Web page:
Newton Emerson: DUP takes tiny steps forward - and is promptly pilloried

DUP leader Arlene Foster said she is not homophobic. Picture by Liam McBurney/PA Wire.

A journey of a thousand miles begins with a single step. In an ambiguous tweet last weekend, DUP MP Emma Little-Pengelly appeared to send her gay constituents good wishes for Pride. A few days later, Arlene Foster gave a speech and follow-up newspaper interview insisting she is not a homophobe, albeit while still putting her foot down on same sex marriage. A north Down DUP councillor then told columnist Alex Kane “there is nothing wrong with being gay” - although admittedly, by DUP standards, everyone in north Down is gay.

How orchestrated any of this is remains a matter of speculation. It is all very little and very late - and may never amount to enough. The DUP needs to embrace inevitable change, including same-sex marriage, rather than just coyly stepping out of its way. But if the party has any doubt about the wisdom of movement, it should note the torrent of abuse Little-Pengelly received from supposed advocates of reform. The DUP’s opponents would really hate to lose this stick to beat it with.


In Northern Ireland, alas, a journey of two steps forward must include one step back. DUP MLA Jim Wells has resigned from the National Trust over its support for gay issues, causing Alliance leader Naomi Long to announce she will join. Further sympathy with the Trust must be limited while it has yet to explain why it installed then removed a creationist exhibit at the Giant’s Causeway visitors centre seven years ago, apparently at the behest of the DUP-linked Caleb Foundation. In a statement on his resignation, Wells said the Trust would be: “very wise to keep out of controversial social issues which have little of anything to do with its main objectives” - unless it is teaching children the world is only 6,000 years old, of course.


It says something about the paranoia of loyalists that some have seriously suggested Sinn Féin wanted to provoke violence at republican bonfire sites in Belfast this week, to bolster the case against bonfires in general.

Violence has not served that agenda - it has only made clearing sites harder - while any suggestion Sinn Féin wanted trouble is absurd. The party was clearly hoping for a smooth demonstration of leadership on the issue. Failure provoked Jim McVeigh, Sinn Féin’s leader on Belfast City Council and the architect of its new bonfire policy, to propose that parents of rioting children be evicted from social housing. This was widely discussed after the 2011 London riots but would be considered an extraordinary measure here, although it would certainly be popular with long-suffering residents. For Sinn Féin to even raise it proves its dismay.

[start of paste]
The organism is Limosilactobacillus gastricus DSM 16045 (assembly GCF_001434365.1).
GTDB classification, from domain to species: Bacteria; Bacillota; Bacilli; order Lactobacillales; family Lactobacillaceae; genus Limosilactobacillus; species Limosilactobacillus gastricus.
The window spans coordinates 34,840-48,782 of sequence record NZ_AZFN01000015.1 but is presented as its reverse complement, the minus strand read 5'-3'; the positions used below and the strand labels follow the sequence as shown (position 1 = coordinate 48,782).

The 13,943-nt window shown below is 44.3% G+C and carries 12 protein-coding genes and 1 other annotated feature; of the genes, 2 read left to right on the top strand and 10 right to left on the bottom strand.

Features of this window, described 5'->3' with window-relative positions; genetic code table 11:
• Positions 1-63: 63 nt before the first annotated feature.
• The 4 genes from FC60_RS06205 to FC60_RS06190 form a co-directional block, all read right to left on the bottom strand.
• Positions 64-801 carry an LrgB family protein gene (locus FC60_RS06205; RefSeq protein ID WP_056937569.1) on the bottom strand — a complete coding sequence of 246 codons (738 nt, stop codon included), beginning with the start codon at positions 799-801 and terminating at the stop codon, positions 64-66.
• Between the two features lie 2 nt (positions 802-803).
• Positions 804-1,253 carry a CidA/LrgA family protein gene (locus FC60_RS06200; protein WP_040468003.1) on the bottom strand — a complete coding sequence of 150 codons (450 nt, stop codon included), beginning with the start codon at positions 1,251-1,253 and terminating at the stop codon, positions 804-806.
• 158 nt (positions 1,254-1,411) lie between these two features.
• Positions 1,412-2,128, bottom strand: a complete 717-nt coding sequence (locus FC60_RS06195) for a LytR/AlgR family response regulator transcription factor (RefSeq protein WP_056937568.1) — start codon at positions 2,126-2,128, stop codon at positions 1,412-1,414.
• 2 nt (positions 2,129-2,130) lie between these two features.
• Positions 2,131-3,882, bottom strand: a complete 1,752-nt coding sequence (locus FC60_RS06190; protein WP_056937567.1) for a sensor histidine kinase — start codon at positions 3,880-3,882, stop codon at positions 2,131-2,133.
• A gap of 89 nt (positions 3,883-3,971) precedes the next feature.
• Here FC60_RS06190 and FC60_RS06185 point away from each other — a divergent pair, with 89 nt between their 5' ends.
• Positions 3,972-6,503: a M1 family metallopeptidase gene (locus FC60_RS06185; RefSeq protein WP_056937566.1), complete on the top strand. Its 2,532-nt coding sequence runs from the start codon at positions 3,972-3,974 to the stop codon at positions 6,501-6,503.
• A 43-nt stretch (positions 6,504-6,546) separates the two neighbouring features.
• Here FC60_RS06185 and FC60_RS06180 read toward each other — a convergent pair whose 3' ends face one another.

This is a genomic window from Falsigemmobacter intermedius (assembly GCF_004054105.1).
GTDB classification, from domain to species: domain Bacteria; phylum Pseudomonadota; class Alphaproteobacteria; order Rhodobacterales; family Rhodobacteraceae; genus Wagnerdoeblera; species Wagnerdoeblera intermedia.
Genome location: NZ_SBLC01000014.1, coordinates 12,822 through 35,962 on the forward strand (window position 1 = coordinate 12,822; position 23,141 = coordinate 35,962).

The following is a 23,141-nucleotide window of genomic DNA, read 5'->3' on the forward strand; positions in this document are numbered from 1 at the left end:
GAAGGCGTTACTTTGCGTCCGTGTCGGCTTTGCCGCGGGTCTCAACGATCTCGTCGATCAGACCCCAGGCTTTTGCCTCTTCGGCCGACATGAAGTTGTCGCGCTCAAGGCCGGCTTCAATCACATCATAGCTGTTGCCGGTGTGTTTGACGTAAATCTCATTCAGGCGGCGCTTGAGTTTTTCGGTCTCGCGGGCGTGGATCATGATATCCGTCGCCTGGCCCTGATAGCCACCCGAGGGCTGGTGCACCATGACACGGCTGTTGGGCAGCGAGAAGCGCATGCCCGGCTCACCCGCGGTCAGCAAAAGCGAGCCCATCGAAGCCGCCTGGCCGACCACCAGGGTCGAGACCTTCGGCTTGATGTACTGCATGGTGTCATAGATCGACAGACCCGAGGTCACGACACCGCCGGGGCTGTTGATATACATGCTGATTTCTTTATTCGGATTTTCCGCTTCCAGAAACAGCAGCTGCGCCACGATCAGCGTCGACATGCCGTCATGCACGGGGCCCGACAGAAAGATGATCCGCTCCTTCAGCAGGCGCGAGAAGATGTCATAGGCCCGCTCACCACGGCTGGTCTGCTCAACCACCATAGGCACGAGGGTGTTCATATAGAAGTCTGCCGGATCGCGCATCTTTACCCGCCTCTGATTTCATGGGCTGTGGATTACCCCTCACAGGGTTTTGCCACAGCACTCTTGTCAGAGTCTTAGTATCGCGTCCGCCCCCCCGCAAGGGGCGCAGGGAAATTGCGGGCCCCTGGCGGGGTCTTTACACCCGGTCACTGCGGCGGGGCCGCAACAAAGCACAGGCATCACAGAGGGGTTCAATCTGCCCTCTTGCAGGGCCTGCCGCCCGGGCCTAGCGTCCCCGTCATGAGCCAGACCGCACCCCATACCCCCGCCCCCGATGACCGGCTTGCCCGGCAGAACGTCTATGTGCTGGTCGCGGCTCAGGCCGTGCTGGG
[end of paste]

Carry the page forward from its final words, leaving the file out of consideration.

Four opposing demonstrations took place in central Belfast last Sunday: a dissident parade and loyalist counter-protest, which have previously led to serious violence; plus a far right rally and anti-fascist counter-demonstration outside City Hall. Yet the only recorded disturbance, according to the Belfast Telegraph, was one thrown “tin of juice”. The use of this urchin’s colloquialism seems entirely appropriate.


Labour’s long-time shadow Northern Ireland secretary Kevin McNamara, who died last weekend, has been fondly remember by the SDLP - he was Gerry Fitt and John Hume’s de facto envoy to the Commons for decades. However, he stuck with Hume’s demand for joint authority and timetabled ‘British withdrawal’ long after Hume ditched it for the peace process. In 1995, McNamara resigned from Labour’s front bench when the party backed a bipartisan approach to Northern Ireland. His view was that unionists should be “fearful of a Labour government”. In 1997, during negotiations on the Good Friday Agreement, he argued against dropping Articles 2 and 3 of the Irish constitution. As late as 2000, he was equivocal about IRA decommissioning. While a lifelong opponent of violence, McNamara ended up begrudging the peace we have.


The Stephen Nolan show has discovered that electric bicycles are still classed as motorcycles in Northern Ireland, uniquely in the UK, because direct rule ministers neglected to copy British law over in 1995 and a suspended Stormont cannot do so now. Anyone riding the vehicles without insurance and a licence is committing an offence. Green Party leader Steven Agnew told the BBC: “It’s something that if we had a functioning assembly could be simply solved, this is something that could be brought in through secondary legislation.” Is he sure? Even when functioning, Stormont rarely seems to pass legislation ‘simply’. If there is the slightest sign that something is wanted by one party more than by another, or merely that one party might get more kudos from it - by virtue of controlling the relevant department, for example - it goes into the pile of bargaining chips in games that can last for years. There is no reason to believe electric bicycle deregulation would be any different. Perhaps the acid test of restoring devolution should be how well it deals with easy problems, rather than hard ones.

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